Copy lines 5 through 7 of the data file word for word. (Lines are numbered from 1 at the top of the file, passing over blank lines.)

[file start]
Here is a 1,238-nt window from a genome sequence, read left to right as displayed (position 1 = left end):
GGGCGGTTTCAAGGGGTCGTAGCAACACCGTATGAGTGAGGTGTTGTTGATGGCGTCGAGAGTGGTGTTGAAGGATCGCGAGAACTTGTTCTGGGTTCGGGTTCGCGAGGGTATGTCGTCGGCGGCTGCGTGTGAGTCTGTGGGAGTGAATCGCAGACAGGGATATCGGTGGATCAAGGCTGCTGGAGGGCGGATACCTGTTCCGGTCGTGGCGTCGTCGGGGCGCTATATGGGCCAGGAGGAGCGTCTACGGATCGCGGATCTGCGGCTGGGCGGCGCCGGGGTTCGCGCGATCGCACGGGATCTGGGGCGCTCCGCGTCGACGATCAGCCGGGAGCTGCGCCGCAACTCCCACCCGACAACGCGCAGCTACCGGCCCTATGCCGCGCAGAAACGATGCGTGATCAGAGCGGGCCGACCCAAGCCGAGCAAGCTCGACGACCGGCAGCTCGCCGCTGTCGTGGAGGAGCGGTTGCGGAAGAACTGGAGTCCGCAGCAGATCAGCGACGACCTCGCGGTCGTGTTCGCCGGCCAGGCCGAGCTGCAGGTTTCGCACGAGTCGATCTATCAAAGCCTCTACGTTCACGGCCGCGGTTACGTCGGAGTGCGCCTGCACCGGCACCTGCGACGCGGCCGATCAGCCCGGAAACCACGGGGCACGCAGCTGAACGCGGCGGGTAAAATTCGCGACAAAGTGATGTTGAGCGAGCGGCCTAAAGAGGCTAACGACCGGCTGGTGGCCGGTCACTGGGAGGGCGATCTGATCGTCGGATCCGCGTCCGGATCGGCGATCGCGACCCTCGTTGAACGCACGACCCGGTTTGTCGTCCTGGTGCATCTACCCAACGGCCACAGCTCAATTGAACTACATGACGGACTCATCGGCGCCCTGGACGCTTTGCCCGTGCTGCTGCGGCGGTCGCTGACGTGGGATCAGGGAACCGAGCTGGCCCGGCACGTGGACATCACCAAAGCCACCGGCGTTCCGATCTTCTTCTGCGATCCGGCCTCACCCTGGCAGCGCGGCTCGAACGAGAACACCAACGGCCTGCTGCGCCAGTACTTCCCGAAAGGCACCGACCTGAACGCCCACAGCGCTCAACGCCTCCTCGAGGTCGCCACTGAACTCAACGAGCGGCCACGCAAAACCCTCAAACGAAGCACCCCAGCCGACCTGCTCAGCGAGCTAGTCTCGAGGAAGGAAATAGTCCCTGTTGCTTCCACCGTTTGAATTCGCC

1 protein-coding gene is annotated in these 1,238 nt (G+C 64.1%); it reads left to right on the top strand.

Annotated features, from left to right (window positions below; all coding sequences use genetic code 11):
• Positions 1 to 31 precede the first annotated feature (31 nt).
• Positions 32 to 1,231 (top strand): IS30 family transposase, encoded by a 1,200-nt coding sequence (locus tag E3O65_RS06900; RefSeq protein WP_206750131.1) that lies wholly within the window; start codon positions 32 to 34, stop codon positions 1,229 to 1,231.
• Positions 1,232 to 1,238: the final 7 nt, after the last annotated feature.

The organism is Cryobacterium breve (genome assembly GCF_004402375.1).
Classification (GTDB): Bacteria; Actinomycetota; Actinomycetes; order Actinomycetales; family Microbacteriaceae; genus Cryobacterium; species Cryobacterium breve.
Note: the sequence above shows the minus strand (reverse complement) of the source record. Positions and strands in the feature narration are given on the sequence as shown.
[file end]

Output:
• Positions 1 to 31 precede the first annotated feature (31 nt).
• Positions 32 to 1,231 (top strand): IS30 family transposase, encoded by a 1,200-nt coding sequence (locus tag E3O65_RS06900; RefSeq protein WP_206750131.1) that lies wholly within the window; start codon positions 32 to 34, stop codon positions 1,229 to 1,231.
• Positions 1,232 to 1,238: the final 7 nt, after the last annotated feature.